Mr. Douglas Alexander: The Falkland Islands are a United Kingdom overseas territory and as such the United Kingdom Government are responsible for their international relations. The United Kingdom values its relationship with Argentina and wants it to be as constructive and as positive as possible. Argentine co-operation on important South Atlantic issues has an effect on the bilateral relationship as a whole.
Mr. Andrew Mitchell: To ask the Secretary of State for Foreign and Commonwealth Affairs what representations he has made to the French Government to assist the Rwandan Government in its request for the extradition of Father Wenceslas Munyeshyaka. 
Mr. Hoyle: To ask the Secretary of State for Foreign and Commonwealth Affairs if he will make a statement on his discussions with the Icelandic Foreign Minister on 18 January on Iceland's whaling programme. 
The UK's opposition to Iceland's whaling programme has been consistent and strong. In May 2005, the UK-led protests against Iceland's decision to take 39 minke whales for scientific" reasons and we will continue to oppose any future whaling activities. The focus of the recent meeting between my right. hon. Friend the Foreign Secretary and his Icelandic counterpart was Afghanistan and the Middle East. Whaling was not discussed.
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Mr. Drew: To ask the Secretary of State for Foreign and Commonwealth Affairs what recent assessment he has made of the attitude towards (a) Christian and (b) other minority religions by extremist Hindus in India; and if he will seek to use the EU-India Strategic Partnership to impress upon the Indian Government the need (i) for greater religious tolerance and (ii) to give equal rights to the Dalit community.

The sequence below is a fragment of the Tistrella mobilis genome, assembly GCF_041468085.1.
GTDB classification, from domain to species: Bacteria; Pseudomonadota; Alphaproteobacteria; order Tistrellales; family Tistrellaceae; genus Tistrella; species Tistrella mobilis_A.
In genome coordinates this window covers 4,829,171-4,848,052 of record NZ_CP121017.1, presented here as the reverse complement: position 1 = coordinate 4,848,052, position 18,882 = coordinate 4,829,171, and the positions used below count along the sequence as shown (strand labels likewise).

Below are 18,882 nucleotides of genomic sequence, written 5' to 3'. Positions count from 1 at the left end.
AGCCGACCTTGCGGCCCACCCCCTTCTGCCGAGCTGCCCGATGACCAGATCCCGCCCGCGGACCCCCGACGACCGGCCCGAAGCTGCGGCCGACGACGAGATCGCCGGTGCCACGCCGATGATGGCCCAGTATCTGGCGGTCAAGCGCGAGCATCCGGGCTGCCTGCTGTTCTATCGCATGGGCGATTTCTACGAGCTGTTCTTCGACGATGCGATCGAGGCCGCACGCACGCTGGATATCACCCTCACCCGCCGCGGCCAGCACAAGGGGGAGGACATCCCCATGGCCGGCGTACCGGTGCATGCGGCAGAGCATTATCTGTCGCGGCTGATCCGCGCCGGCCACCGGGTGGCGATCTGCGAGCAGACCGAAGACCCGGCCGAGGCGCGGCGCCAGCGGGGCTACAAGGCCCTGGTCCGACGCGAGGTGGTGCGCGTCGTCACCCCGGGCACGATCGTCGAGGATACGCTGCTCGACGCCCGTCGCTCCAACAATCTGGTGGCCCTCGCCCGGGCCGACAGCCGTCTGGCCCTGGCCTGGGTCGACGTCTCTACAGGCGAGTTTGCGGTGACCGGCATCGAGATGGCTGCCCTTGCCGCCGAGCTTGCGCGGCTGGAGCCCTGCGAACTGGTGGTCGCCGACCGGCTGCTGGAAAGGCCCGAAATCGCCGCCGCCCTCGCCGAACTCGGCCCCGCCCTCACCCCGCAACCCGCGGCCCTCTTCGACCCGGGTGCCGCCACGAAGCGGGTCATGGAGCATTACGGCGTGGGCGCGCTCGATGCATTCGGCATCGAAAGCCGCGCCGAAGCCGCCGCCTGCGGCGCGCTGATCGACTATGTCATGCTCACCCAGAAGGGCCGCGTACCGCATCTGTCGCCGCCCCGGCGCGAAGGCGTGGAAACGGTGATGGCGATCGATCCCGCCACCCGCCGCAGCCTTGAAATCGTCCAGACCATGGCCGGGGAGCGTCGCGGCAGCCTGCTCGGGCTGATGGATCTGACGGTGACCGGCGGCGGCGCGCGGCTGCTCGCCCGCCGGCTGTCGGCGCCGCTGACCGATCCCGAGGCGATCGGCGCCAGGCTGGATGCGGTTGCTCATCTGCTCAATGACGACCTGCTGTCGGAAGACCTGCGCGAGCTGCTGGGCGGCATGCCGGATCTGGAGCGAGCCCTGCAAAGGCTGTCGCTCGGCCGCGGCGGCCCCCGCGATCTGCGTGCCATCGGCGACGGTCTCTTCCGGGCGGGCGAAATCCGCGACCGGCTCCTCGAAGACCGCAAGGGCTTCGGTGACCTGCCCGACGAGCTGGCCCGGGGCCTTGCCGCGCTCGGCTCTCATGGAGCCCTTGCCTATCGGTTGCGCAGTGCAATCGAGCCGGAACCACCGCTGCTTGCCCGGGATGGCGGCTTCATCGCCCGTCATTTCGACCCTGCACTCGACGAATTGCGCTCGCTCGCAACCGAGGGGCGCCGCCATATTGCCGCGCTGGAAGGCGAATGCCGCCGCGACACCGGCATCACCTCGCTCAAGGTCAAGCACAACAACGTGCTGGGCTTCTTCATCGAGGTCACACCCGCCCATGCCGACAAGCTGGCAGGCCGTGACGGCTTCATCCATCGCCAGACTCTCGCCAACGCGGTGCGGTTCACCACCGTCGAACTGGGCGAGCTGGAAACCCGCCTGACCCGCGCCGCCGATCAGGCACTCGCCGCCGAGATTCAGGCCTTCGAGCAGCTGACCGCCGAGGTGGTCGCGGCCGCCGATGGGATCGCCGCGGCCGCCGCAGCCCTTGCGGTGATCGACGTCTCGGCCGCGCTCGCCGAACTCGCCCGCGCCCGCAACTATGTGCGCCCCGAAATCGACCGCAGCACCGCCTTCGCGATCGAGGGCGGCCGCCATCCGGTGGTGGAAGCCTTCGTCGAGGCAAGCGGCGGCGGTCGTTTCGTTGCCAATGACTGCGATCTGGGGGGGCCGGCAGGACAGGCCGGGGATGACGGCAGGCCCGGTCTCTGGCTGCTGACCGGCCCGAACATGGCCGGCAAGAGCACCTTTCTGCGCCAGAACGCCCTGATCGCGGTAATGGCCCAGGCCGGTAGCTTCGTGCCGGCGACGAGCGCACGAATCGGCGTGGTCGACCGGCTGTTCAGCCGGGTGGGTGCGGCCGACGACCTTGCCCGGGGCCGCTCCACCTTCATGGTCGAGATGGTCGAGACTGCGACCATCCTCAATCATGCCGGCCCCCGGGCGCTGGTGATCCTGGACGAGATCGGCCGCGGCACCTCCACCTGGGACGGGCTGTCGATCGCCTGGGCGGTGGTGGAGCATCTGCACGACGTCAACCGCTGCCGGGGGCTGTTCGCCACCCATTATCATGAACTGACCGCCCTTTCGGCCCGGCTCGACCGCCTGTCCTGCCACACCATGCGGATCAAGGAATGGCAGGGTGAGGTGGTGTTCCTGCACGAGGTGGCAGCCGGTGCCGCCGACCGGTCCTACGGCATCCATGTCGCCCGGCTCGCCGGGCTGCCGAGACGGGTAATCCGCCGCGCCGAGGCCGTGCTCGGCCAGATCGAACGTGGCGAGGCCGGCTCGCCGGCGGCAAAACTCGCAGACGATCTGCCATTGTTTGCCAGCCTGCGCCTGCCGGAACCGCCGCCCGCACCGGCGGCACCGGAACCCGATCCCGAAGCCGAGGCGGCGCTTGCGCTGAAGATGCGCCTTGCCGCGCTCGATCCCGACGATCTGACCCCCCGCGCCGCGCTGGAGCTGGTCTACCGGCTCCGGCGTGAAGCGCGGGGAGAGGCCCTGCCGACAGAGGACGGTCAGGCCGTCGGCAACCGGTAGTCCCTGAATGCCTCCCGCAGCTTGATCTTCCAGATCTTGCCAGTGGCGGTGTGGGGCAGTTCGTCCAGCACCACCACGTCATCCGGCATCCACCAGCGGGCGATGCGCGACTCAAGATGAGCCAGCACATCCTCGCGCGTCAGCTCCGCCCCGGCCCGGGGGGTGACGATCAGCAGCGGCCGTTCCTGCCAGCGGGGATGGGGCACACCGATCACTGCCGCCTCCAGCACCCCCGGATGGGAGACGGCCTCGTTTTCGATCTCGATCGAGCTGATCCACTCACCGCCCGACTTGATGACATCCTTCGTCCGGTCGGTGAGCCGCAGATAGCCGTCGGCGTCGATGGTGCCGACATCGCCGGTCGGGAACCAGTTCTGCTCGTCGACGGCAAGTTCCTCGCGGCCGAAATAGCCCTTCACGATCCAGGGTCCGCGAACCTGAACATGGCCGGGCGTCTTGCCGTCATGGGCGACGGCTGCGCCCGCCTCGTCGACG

Dr. Howells: We are aware of the alleged involvement of Hindu Extremist organisations in attacks against Christians and other minority religions in India and we condemn all instances where individuals are persecuted because of their beliefs. In January this year, Mr. V. V Augustine of the National Commission for Minorities visited Dang District where many attacks on minorities have occurred. Police officials assured him that they would uphold law and order during upcoming festivals and maintain a strict vigilance in all 312 villages of the district at all times. The Indian Minister of Home Affairs, Shivraj Patil, has written to Mr. Augustine to confirm that the Home Ministry will provide additional forces if required. Our High Commission will continue to follow this issue closely.
As President of the EU, my right hon. Friend the Prime Minister signed an EU-India Joint Action Plan during his visit to New Delhi in September. This identified areas where the EU and India agreed to co-operate and work together. One of these areas was human rights. The first meeting with the Indian side under the EU-India Joint Action Plan took place on 1 December 2005 in New Delhi. During the meeting, the issues of religious minorities and Dalits were raised. It is for the current EU presidency and the Indian Government to agree when the next formal set of dialogue will take place but we hope that this initial meeting might lead to a further, ad hoc dialogue between minorities experts from the EU and India.
Andrew Rosindell: To ask the Secretary of State for Foreign and Commonwealth Affairs if he will make representations to the Indian Government to end the practice of using dancing bears for entertainment; and if he will make a statement. 
Dr. Howells: This is an internal issue for the Indian Government to address. We welcome Indian Government initiatives to tackle the problem, in particular further implementation of The Indian Wildlife Protection Act of 1972, which prohibits anyone from possessing any animal listed as being at risk of extinction. We will continue to monitor the situation through our high commission in New Delhi.